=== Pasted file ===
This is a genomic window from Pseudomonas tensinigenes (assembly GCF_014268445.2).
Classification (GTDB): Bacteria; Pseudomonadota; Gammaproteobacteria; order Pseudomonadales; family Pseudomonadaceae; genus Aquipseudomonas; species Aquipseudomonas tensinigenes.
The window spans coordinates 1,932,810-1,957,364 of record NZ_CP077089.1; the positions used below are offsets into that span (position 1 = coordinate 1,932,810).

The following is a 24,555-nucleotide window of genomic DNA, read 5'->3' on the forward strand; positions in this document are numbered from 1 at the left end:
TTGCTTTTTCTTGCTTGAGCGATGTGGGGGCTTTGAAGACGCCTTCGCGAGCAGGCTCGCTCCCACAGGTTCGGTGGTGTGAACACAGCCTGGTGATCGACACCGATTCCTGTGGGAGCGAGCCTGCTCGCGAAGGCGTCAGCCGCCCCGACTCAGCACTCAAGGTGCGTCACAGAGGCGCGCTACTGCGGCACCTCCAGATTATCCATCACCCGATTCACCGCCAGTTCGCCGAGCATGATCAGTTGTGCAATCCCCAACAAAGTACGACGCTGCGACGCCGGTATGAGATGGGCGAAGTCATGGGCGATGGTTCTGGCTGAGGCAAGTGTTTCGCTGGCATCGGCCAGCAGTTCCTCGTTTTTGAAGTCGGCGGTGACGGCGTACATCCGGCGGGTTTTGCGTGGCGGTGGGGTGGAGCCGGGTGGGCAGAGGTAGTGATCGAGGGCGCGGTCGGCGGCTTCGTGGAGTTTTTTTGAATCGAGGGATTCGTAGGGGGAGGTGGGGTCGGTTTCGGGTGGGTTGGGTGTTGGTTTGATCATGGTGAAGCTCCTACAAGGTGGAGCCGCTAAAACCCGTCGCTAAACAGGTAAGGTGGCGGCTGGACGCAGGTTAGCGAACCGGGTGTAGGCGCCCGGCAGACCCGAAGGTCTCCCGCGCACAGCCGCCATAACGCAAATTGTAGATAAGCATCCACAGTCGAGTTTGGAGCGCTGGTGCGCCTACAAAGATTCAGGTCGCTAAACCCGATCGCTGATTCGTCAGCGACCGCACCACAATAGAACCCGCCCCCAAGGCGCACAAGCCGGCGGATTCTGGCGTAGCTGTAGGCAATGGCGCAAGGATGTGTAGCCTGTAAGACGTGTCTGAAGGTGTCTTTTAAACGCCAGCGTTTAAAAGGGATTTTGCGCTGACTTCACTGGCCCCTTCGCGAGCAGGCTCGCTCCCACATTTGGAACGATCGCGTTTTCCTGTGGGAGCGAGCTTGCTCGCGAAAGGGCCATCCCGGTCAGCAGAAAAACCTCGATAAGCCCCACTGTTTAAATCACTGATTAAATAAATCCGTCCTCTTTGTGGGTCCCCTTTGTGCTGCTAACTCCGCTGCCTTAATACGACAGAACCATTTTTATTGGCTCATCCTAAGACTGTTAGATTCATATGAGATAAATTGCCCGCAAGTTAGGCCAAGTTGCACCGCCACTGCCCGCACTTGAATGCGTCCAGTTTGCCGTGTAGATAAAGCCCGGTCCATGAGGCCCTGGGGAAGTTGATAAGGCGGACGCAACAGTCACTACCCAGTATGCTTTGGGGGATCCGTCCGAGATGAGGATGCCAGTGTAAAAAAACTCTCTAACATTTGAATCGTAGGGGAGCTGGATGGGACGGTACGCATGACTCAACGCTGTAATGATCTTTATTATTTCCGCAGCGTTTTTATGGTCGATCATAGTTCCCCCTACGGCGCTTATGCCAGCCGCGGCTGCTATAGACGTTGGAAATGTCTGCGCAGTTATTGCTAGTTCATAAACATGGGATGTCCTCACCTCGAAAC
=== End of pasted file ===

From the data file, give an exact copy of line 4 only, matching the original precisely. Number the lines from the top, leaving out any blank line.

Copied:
The following is a 24,555-nucleotide window of genomic DNA, read 5'->3' on the forward strand; positions in this document are numbered from 1 at the left end: